Researchers at Columbia Engineering School have developed the first non-invasive technique to map the electrical activation of the heart, which will enable doctors to treat arrhythmias more efficiently and more precisely.
Electromechanical Wave Imaging (EWI) is based on ultrasound imaging.
Up until now, other research groups have mostly focused on measuring the electrical activation directly but invasively, through electrode contact, or non-invasively but indirectly, through complex mathematical modeling based on remote measurements."This is an important breakthrough. The approach we have chosen - to look at the minute deformations following the electrical activation of the heart - is both direct and noninvasive," said Elisa Konofagou, who led the research.
"Electromechanical Wave Imaging is also eminently transnational as it can be incorporated into most ultrasound scanners already available in hospitals and clinics, and can be modified at little or no cost to use our technology," he said.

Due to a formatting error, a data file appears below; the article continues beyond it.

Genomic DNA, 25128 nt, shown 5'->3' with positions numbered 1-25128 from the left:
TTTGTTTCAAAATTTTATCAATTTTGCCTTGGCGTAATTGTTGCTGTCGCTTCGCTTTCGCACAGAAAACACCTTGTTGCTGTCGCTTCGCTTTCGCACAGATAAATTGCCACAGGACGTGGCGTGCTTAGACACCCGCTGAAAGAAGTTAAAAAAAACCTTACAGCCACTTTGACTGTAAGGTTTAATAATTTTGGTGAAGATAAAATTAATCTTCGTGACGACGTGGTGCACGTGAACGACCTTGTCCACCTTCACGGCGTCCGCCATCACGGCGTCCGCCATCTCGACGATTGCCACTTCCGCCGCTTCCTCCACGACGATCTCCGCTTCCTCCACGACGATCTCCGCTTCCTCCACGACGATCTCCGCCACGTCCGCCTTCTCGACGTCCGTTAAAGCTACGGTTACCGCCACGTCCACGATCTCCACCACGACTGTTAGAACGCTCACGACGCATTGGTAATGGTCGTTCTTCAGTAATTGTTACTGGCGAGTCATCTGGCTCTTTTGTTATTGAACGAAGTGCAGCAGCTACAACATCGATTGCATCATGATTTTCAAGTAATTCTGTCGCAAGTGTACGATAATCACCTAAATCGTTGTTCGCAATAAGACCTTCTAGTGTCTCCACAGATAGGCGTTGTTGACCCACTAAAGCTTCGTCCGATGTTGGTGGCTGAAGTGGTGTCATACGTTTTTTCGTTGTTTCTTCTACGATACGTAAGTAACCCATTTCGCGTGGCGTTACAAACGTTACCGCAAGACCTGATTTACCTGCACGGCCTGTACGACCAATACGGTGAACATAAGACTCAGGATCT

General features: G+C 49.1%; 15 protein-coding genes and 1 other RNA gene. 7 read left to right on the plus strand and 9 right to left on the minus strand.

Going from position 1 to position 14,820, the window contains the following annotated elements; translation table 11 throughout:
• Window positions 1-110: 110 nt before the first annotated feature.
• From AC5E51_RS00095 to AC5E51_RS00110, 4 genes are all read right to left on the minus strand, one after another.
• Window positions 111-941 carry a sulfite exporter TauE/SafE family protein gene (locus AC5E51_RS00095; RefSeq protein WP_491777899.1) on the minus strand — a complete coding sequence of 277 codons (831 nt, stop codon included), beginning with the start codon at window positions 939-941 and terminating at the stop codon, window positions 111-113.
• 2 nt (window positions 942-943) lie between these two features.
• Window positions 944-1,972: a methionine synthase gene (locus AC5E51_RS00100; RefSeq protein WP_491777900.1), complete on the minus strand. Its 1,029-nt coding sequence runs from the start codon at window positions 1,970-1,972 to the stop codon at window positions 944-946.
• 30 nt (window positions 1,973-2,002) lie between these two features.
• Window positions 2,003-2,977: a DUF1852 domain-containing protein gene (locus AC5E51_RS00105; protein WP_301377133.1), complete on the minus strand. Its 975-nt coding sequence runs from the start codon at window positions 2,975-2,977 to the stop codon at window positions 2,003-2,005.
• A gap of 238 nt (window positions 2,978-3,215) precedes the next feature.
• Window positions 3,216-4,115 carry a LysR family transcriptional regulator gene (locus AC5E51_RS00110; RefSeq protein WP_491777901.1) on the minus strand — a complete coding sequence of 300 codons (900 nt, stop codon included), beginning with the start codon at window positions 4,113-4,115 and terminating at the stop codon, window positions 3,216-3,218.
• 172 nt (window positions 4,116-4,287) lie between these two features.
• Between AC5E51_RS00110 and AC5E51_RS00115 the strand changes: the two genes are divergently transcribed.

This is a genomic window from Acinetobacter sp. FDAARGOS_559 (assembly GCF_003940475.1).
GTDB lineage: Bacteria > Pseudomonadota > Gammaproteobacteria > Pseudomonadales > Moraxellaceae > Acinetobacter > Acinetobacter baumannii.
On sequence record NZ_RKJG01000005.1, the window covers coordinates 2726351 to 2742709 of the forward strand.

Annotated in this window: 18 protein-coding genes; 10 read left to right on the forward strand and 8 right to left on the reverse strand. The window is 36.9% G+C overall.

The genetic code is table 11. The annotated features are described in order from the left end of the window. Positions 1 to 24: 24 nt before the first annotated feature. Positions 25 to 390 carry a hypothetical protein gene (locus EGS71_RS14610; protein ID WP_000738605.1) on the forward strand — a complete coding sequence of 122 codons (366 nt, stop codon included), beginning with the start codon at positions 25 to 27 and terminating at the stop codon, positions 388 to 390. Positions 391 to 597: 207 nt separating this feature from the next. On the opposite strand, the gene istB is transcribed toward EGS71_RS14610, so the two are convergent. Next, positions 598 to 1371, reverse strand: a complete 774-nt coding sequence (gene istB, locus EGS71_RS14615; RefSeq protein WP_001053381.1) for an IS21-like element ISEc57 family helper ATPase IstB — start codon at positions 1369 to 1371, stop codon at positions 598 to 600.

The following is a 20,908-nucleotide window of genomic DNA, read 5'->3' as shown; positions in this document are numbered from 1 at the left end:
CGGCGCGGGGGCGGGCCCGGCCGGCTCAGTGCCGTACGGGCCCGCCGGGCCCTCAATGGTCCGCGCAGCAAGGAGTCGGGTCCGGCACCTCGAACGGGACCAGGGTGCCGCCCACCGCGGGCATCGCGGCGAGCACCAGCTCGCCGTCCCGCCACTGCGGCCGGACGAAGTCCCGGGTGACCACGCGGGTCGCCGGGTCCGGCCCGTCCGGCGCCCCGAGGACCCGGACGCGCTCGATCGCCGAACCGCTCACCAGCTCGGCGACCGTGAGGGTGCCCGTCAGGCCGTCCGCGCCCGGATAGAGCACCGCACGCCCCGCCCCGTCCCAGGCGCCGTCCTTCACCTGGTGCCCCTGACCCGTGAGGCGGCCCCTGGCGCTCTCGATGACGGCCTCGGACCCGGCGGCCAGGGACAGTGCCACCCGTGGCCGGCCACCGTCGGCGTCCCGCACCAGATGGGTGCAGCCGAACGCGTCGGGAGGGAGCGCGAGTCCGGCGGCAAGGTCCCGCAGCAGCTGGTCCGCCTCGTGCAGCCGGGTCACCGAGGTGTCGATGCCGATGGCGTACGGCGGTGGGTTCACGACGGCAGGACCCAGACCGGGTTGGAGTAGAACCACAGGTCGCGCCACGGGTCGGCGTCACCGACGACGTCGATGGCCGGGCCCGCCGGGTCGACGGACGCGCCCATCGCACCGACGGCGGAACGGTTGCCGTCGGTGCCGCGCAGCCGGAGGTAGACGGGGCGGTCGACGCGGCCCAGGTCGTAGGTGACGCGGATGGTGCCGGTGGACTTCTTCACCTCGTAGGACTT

Using their EWI method, the research team imaged the heart with ultrasound five times faster than standard echocardiography and mapped the local deformations of the heart with their images.
EWI could help determine in advance which patients can benefit from artificial electrical activation or identify with more precision which regions of the heart should be ablated. It could also be used to adapt treatment parameters as the patient's condition evolves.
The study was published online in the May 9th Proceedings of the National Academy of Sciences.